And now, anti-reform protestors spit on John Lewis, as segregationists once did, and delude themselves into believing that nullification is constitutional but regulation and taxes are not. It seems legitimate to ask how all this rage has been generated by a moderate health care bill modeled on a plan enacted by a Republican governor.

Jimmy Bierman
Stanford Law School ‘12

  • mike garber

    There are so many glaring problems with your “article”, that it would take an article in response to point them out. Instead, I will say two things that are of particular importance. These have to do with the racism claims that have thus far been groundless. Of course there are racists on both sides (be serious with yourself and you see it) and it is unfortunate that those fringes get pushed to the front when any opposition seeks to nullify a protest.

    With all the cameras running at these rallies protesting the bill, how many caught the spitting? So many that he has backed down from the claim because it is without merit. Same story with the n-word and the homosexual claims. It makes for a great story, but with no evidence whatsoever (even with a $100K reward for video or audio), it holds no water.

    Second, your claims that the Republican party as a whole is racist- although you left yourself an out by using the phrase “co-opt racist elements”, instead of saying “racist”. Interesting, since Repulicans, as a party, pushed for de-segregation. Also interesting that you claim Democrats so clearly run on a platform of equality. If you were honest with yourself, you would find it is a platform of oppression. True Republicans are about individual liberty and success. Democrats have run the Nation’s large cities for decades…and we see their deterioration. If people aren’t oppressed, they don’t need to rely on you for everything, and then you lose power. Republicans have done it, too. And the conservative base abandoned them until they showed backbone and integrity again.

    The bill isn’t about insurance, it is about a massive expansion of power by imposing a mandate requiring everyone to purchase an item. At the same time, it also restricts insurance companies from dropping individuals and refusing coverage for pre-existing conditions (a good idea). The problem is that it will cost less to pay the fine to the IRS, then be granted insurance in hosptial waiting room, than to carry insurance continually. This will result in a migration from private insurance companies by healthy individuals. I can’t afford to be without insurance, so I can’t do this and save thousands of dollars a year. I’d rather pay a fine of $800 than a premium of $4000.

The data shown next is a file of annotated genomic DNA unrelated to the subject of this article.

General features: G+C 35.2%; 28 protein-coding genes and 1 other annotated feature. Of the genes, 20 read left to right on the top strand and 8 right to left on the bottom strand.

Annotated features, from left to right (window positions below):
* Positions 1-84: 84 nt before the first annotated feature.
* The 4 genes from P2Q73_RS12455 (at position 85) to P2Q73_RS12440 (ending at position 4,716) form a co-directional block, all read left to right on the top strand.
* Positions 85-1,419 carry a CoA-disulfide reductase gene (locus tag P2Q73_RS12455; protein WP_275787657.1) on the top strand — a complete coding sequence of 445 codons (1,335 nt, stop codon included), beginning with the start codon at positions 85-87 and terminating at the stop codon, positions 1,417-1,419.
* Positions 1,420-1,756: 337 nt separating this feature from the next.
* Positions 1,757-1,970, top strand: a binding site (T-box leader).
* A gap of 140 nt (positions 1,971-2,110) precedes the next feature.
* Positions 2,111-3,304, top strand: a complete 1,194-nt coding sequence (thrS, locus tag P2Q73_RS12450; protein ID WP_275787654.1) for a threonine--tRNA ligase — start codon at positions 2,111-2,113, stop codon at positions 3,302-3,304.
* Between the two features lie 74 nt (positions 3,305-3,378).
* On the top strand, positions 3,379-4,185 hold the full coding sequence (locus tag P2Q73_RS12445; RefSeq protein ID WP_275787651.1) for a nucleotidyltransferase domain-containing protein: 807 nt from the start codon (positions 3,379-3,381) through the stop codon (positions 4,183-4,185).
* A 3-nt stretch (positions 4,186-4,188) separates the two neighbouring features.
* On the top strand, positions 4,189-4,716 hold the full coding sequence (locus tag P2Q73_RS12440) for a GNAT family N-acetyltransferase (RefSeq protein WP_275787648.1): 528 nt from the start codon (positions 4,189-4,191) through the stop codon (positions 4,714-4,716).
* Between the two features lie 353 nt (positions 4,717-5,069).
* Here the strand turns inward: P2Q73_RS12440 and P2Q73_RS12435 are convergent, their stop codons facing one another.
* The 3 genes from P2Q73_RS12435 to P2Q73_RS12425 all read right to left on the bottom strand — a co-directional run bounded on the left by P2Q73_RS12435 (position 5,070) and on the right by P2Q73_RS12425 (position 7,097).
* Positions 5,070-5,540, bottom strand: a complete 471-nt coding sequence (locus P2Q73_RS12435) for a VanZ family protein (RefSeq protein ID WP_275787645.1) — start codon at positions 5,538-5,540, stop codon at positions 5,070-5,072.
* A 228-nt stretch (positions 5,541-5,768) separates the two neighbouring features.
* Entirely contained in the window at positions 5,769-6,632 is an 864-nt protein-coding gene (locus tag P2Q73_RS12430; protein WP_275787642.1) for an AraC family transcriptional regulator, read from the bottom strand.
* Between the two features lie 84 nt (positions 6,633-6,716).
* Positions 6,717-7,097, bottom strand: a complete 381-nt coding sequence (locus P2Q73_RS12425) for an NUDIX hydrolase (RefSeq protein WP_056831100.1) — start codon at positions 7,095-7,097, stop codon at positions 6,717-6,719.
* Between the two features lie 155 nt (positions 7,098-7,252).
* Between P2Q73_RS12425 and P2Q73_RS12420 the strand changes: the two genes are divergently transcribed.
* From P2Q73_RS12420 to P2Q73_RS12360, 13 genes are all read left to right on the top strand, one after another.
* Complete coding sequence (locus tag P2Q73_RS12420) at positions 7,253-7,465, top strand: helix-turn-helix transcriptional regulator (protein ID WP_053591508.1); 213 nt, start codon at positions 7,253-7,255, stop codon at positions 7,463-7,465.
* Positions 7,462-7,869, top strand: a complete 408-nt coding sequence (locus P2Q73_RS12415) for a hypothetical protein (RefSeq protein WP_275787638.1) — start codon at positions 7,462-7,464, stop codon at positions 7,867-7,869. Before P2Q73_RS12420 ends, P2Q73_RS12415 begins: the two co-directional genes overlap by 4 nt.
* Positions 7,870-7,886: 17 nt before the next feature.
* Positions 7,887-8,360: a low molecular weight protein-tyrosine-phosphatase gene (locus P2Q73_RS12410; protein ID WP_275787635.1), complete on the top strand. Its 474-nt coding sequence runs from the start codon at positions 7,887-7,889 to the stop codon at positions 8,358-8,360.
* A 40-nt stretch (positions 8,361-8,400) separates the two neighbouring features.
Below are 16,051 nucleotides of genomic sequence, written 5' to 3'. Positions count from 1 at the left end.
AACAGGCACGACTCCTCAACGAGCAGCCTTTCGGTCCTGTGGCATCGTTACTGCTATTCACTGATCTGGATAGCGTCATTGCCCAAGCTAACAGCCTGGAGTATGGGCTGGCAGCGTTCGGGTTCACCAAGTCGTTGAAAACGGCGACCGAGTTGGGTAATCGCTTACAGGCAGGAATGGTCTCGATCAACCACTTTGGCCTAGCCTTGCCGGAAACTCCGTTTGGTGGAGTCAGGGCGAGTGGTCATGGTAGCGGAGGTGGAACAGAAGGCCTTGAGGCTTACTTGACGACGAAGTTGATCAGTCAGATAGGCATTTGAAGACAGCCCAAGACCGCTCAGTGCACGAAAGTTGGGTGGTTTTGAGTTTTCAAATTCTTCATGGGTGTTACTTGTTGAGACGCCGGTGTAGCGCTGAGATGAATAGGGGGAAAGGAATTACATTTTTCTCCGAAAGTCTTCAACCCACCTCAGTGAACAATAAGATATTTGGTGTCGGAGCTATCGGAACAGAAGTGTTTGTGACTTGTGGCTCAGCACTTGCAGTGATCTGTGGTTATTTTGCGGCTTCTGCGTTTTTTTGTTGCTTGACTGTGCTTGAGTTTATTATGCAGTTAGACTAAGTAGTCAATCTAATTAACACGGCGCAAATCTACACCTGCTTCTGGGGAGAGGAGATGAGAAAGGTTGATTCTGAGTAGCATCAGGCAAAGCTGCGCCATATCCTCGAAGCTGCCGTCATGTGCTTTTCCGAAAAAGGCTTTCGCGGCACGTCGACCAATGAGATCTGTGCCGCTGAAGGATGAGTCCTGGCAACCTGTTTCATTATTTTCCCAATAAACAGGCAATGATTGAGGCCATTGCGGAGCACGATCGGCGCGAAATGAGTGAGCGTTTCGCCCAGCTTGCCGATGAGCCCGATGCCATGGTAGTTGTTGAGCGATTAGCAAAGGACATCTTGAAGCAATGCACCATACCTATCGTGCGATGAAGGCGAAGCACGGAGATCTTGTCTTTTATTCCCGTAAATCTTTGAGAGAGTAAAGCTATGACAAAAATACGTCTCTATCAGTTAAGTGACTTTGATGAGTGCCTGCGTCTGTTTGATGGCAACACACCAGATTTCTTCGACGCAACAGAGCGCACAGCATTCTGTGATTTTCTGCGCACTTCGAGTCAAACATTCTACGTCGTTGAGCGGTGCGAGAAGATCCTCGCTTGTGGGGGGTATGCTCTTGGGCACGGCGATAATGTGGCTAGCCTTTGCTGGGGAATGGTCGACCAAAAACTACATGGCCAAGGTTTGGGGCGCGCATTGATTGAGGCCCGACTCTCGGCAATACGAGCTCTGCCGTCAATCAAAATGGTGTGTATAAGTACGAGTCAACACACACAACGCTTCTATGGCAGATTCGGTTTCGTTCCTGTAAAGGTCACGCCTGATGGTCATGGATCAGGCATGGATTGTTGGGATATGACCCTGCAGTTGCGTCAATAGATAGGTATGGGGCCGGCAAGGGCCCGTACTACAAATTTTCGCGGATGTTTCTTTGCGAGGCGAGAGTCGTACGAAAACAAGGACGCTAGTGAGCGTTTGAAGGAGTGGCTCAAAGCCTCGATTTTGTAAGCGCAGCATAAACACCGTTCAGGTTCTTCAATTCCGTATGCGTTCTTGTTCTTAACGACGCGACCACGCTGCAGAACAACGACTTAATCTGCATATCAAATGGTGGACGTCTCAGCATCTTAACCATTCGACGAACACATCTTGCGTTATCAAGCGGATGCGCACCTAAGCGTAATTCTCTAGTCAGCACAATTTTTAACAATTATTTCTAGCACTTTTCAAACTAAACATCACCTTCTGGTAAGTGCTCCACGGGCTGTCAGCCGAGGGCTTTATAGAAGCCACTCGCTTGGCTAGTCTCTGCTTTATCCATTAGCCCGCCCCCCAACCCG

And if I am wrong about this bill…I welcome it! I don’t mind being wrong, just prove it to me, and I gladly accept the fact that I’m human.

    On a personal note, good luck with your education, and I appreciate the ability to comment on your article. We may disagree, but isn’t wonderful that we can? (by the way, this comment is posted via mobile phone, so I apologize for incorrect spelling or grammatical typos).

  • Feeling duped yet?

    Thurmond was a, uhhhhh….oh yeah a Democrat. You also seem to have left out Harry Reid’s long list of negro comments. And who was that senator from West Virginia that was a member of the KKK?, I forget, but I think his last name is Byrd or something. I’m old enough to remember which party tried to block the Civil rights bill back in ’64, obviously you are not. With arguments like yours, I seriously question the Law School’s admission policies.

  • Staffer

    Yes the Dems were the party to block Civil Rights and yes there are racists are both sides but you all are missing the point. The Author was simply refuting the points that the original Op-Ed author was making. In the case of the race issue – She was basically saying that race played no role here.. but it did. Cameras DID catch the spitting. John Lewis said he had not seen such anger and ferocity in protests since the 1960s, and his colleagues agreed. Not just anger towards the black members though, Barney Frank also echoed similiar remarks saying the level of homophobic remarks coming from the protestors towards him were unmistakable and unforgiveable. Lastly, as a result of this bill becoming law, several lawmakers (black, white, and green) reported receiving numerous death threats towards their familes, staff, and themselves.

    The Original Op-Ed author was talking about why people were SO angry with the bill (she said ‘No, its not because their racist, or because there is a racial element’), and the above author was refuting that claim among the many others made in the original article.

  • mike garber

    And what lawmakers actually had things more than threats levied at them? A Virginia Democrat had a gas line cut for voting for it, and a Virginia Republican had a bullet through his office and video threats from a PA man for voting against it. And where was the outrage over threats made toward Bush? Granted I don’t look at those 8 years as us having a great President, but there was vitriole spewed the likes of which this debate has not seen.